Also in my last post someone mention that they liked having the birds be able to dust bathe. Well so
do I so when we originally built the coop we added a small lean to roof on the back to give the birds a dry place to go in inclement weather. The soil under here is dry as a bone and they love to dust bathe in it. I add a little poultry dust to assist in keeping the bugs off and a little straw just to make it interesting for them. This summer I got over my paranoia about predators being able to get under the coop and at my ladies. As a result I opened up the underside of the coop so the chickens now have an 8 x 12 foot dry area to play in that is out of the rain. The whole bottom of the coop is enclosed with 2 x 4 inch welded wire that bends out at a 90 degree angle onto the grass outside about a foot and is held in place with garden staples. This allows the grass to grow through and the lawn mower to go right over the top but keeps digging predators out. Because I am paranoid, I also installed chicken wire over the top of that but in all honesty that was more to keep baby chickens from escaping through the 2 x 4 wire.  I also re-purposed an old dog carrier for a nest box for the ducks which is tucked just under the coop.

I should probably explain the elevated chicken ramp too. Although the ducks don't need as much protection from inclement weather they do need protection at night from predators. So once the chickens go in for the night I let the ducks into the run. However one of the ducks has learned that if she goes up the ramp into the coop she scores big time on chicken food. She is very good at teaching this to the rest of her friends and they have been seen leaving the scene of the crime with crops so full they can barely move or see their feet. Fortunately the man had the fore sight to install the ramp with a hinge. I now have a draw bridge.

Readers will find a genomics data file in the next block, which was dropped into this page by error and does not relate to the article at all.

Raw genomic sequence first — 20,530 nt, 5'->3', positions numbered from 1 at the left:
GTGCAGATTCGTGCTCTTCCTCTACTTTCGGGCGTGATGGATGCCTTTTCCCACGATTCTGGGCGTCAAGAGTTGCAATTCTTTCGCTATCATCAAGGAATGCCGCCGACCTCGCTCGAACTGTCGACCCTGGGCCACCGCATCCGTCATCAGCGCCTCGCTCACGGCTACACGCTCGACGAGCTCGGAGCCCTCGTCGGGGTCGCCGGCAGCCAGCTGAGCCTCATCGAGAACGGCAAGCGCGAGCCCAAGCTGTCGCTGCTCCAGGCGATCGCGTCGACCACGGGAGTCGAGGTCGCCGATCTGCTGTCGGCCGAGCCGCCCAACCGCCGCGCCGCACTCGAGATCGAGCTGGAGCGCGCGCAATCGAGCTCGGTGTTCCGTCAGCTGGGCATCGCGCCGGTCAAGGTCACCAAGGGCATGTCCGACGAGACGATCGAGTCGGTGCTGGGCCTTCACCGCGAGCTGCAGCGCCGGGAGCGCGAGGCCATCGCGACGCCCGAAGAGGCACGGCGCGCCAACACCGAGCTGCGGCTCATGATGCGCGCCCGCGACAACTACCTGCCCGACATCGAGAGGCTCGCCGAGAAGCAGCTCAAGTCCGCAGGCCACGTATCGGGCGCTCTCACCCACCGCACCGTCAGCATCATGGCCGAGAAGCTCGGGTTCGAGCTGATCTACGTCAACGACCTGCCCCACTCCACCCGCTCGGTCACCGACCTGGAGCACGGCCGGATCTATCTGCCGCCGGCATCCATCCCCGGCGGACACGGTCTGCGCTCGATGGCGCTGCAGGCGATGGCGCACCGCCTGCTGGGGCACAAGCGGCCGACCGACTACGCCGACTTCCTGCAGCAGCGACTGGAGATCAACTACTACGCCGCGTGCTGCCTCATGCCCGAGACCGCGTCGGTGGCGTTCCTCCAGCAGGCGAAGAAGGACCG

For once I am ready for the foul weather animal wise. Good thing too since our first fall storm is suppose to be here this weekend with 4 inches of rain. This will be a good test. Will let you know how it goes. Have a great weekend.


Izzy said...

I so love reading your posts! They make my day! Now that you have a draw bridge, have you named someone Queen Guinevere, and Sir Poops a Lot!?

Mrs. Settles said...

Thanks so much for sharing your pics as well as your tips. We'll be getting our first chickens next spring, so I am trying to learn as much as possible now.


Lisa/Fresh Eggs Daily Farm Girl said...

Your coop lit up in the snow is beautiful. New fan here! I just found you through Homestead Revival. I love this post and hope you will come share at my Farm Girl Blog Fest:

Leigh said...

Your chickens and geese must be proud to live in such nice poultry houses! Very interesting about the geese. I never knew any of that. Geese are something we so far have not considered getting. Turkeys yes, guineas yes, ducks maybe.

L Murano said...

Your Sebbies are beautiful! I recently sold mine and miss them terribly! I'll be following you to keep up on their adventures!

Kathy Shea Mormino said...

Thank you for sharing with the Clever Chicks Blog Hop this week!
I love your set-up and that you have out-witted the ducks! LOL

I hope you'll join us again next week!
Kathy Shea Mormino
The Chicken Chick